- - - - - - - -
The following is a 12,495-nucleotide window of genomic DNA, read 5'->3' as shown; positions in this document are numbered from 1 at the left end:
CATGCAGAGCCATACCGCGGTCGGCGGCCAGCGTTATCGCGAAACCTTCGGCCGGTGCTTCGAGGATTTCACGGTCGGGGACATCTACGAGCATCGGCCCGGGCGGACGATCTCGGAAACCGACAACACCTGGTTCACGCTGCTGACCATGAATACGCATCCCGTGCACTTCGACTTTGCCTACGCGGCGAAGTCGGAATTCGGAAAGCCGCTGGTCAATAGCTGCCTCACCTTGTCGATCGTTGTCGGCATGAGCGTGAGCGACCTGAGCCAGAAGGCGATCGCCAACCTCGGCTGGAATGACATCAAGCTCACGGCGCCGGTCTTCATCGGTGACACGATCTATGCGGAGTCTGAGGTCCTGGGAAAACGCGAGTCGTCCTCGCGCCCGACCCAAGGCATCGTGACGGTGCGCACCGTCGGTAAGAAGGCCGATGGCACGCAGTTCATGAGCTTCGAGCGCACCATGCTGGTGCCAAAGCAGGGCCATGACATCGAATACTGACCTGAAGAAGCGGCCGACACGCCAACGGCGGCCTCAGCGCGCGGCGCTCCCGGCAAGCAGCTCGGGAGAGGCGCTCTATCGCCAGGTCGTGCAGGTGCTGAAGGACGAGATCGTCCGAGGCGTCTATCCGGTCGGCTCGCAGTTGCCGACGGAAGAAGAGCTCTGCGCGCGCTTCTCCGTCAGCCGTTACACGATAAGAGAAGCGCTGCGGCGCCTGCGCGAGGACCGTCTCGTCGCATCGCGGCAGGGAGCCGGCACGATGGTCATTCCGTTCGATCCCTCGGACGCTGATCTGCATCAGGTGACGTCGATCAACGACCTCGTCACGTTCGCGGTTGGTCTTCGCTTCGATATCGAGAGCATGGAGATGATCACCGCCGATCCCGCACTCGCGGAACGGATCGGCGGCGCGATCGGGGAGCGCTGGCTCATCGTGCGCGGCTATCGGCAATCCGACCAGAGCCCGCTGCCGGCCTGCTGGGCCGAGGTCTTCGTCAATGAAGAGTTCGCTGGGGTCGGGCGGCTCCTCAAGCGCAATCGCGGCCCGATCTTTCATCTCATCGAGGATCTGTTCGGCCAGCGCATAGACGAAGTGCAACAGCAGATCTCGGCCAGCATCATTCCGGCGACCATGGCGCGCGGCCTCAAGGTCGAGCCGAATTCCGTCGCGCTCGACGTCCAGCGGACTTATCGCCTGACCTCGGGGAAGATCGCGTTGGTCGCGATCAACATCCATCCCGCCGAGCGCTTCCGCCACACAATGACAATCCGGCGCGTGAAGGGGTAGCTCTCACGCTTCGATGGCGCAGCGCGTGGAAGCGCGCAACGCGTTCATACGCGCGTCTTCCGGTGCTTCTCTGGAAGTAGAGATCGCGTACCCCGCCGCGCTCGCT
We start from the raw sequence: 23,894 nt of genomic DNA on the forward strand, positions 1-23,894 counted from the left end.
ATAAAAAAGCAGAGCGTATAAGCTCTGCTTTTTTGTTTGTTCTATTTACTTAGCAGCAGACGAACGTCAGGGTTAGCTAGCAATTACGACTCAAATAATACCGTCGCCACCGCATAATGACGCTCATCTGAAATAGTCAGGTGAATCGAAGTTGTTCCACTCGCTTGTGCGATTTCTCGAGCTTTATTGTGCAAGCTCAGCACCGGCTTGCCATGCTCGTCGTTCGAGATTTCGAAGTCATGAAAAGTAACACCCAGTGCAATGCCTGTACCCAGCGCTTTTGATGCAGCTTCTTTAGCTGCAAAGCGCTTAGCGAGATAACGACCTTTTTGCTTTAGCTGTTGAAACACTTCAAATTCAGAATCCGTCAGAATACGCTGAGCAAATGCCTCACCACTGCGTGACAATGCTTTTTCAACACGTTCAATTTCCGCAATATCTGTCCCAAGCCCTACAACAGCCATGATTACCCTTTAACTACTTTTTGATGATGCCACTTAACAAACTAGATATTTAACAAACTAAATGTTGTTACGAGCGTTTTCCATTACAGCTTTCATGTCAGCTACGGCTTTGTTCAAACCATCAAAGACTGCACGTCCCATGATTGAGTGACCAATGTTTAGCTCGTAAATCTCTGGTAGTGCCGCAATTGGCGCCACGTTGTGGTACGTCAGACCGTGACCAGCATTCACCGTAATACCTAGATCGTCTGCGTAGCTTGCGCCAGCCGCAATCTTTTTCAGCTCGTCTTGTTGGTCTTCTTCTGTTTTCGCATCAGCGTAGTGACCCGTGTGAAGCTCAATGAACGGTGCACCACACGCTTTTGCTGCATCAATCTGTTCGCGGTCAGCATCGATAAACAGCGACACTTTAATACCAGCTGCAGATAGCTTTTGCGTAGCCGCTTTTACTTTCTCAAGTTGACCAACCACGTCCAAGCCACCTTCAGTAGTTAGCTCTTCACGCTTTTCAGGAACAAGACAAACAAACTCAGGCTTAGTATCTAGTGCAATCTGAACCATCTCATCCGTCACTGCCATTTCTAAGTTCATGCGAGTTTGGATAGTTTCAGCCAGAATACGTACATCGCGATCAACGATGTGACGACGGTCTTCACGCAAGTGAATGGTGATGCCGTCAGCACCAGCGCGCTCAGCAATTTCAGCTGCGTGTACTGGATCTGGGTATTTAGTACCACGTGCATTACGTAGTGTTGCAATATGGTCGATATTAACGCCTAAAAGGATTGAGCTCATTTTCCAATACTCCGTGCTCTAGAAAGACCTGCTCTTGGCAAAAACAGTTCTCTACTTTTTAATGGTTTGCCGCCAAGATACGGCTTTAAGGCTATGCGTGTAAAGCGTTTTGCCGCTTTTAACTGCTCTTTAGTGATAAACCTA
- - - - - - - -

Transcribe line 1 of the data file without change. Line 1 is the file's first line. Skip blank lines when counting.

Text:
The following is a 12,495-nucleotide window of genomic DNA, read 5'->3' as shown; positions in this document are numbered from 1 at the left end: